Awareness of the Therapeutic Alliance
Sometimes, the GPs worried that their rapport with patients would be affected negatively if they addressed the children's situations (see above “GPs feared jeopardizing the alliance”). The parents, however, told stories of how they had previously tolerated direct speech from a trusted helper, someone whose alternative viewpoints and corrections they could accept. The parents often had a trusting relationship with one professional, a person who had provided continuity of care and demonstrated strong personal involvement. One father who had recently lost his wife to cancer expressed this view (paper 3):
Support from the GP, a cancer nurse, or health visitor is really important. To have helpers genuinely interested in helping you and not just doing a job because it is their duty to do so. You tell more to a person you know and trust than to a person you see only once. These helpers have been there during the illness. It started with the GP, the GP has been there all the time, and it is there you go if new troubles come up.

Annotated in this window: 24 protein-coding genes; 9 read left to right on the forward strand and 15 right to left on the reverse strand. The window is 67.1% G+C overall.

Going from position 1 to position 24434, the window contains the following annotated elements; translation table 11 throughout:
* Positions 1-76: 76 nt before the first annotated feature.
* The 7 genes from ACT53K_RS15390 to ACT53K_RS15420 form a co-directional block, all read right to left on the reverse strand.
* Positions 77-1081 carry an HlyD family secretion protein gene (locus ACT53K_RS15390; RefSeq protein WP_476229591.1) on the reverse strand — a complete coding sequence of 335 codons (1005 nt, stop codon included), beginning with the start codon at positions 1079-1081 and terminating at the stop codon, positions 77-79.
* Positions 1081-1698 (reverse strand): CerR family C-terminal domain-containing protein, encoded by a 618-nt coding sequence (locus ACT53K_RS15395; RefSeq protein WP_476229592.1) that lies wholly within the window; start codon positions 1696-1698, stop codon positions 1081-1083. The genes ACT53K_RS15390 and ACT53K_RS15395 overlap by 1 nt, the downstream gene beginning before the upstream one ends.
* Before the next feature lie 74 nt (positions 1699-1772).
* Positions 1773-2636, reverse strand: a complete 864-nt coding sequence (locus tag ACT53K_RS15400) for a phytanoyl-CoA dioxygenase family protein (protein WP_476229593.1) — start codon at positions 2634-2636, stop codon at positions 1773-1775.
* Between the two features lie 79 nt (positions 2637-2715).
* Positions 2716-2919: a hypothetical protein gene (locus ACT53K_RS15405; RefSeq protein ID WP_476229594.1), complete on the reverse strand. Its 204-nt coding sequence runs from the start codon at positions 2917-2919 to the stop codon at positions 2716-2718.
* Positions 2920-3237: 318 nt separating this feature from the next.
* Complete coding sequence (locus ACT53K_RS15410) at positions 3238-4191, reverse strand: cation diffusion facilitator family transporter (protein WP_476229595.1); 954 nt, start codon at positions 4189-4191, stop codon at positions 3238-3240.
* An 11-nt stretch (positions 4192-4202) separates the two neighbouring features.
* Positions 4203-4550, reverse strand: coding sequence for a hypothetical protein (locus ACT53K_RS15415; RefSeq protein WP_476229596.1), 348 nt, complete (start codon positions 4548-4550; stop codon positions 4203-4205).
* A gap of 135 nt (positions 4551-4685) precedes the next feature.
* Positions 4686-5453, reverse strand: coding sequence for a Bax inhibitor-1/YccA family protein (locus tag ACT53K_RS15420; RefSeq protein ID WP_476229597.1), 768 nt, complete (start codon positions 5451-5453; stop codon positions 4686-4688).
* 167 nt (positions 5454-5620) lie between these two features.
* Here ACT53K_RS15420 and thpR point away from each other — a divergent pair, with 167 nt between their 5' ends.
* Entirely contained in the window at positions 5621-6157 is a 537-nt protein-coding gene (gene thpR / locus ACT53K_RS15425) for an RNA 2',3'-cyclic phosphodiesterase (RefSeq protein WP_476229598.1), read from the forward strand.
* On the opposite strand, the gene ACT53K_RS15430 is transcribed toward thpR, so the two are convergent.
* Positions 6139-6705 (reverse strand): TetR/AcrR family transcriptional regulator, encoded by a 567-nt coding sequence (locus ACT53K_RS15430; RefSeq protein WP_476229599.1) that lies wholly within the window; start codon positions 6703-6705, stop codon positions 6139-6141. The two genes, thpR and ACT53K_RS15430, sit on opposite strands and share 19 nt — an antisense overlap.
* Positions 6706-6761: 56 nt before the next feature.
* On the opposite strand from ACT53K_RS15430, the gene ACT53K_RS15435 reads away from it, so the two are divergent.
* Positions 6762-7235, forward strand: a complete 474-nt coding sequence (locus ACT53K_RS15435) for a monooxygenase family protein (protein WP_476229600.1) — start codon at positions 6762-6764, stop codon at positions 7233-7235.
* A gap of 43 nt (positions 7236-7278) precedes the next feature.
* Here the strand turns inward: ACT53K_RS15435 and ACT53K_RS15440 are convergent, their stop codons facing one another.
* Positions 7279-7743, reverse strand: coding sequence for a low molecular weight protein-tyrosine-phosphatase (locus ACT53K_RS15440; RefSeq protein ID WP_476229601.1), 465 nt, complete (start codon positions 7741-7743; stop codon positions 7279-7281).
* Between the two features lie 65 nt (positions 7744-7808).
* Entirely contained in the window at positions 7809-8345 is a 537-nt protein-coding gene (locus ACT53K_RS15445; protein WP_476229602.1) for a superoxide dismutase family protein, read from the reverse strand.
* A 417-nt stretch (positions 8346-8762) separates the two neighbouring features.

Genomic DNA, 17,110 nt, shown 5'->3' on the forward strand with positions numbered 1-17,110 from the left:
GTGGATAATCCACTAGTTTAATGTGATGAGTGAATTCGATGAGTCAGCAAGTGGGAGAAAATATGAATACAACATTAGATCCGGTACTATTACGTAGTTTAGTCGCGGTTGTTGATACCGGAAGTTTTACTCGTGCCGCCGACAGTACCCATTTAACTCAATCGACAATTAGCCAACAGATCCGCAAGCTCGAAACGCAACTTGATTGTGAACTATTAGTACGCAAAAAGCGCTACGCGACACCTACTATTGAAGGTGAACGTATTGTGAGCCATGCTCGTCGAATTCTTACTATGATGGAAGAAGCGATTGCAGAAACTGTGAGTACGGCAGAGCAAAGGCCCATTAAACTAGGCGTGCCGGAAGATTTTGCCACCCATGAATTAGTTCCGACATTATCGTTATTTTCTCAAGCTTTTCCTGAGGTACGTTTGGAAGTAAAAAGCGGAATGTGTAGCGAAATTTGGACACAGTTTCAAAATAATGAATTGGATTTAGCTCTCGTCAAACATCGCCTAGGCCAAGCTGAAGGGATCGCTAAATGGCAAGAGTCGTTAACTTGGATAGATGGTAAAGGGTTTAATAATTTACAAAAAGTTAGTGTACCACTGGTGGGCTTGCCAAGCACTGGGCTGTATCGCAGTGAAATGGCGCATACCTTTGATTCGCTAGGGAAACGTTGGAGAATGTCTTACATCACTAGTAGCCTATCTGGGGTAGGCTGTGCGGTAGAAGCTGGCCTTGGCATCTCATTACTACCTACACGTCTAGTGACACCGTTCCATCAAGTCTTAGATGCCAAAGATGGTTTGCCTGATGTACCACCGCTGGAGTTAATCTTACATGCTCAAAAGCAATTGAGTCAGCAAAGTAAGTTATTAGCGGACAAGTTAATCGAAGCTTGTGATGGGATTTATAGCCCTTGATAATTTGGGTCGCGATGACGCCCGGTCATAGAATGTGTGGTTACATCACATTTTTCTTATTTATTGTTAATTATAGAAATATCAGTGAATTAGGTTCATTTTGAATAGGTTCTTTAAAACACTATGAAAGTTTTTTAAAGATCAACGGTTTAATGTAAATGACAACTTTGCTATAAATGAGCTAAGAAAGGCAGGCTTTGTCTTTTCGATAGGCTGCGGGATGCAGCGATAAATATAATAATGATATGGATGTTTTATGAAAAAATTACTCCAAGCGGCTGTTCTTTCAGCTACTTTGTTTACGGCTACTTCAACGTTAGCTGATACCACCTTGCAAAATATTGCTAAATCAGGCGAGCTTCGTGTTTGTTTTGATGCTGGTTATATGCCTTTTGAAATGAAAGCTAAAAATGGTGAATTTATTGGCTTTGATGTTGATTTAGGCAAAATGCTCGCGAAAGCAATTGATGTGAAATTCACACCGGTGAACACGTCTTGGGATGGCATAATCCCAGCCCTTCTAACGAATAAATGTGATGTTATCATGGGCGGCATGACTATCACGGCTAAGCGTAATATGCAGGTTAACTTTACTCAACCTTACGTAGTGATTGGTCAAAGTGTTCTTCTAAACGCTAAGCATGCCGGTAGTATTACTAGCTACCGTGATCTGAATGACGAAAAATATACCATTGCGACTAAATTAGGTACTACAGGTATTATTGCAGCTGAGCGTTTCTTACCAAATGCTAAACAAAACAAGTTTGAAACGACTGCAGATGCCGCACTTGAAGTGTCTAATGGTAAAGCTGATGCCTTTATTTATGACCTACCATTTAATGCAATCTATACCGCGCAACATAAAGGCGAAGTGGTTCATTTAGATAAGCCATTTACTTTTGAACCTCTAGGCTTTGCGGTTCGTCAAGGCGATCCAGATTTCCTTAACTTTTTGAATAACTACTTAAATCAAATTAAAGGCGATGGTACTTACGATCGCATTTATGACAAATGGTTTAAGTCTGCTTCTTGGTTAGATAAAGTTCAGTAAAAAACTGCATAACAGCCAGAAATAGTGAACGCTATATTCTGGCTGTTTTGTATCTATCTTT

Gaining Contextual Knowledge and Building Multidisciplinary Networks
It was important for the parents to have helpers who knew their situation well, including the social and family settings. In addition, the parents appreciated when the GP had adequate knowledge about support services and participated in multidisciplinary meetings. In these meetings, the GP could contribute with valuable information. For the parents, it was important that the different helpers collaborated, as stated by a single mother of two children (paper 3):
My GP is very active participating in collaborative meetings. Then she gets more information about my situation—more than if she just sees me at her office. In those meetings, we talk about almost everything. It is of great importance that the GP participate. Otherwise, she would have had no insight. I am not that often at the GP's office.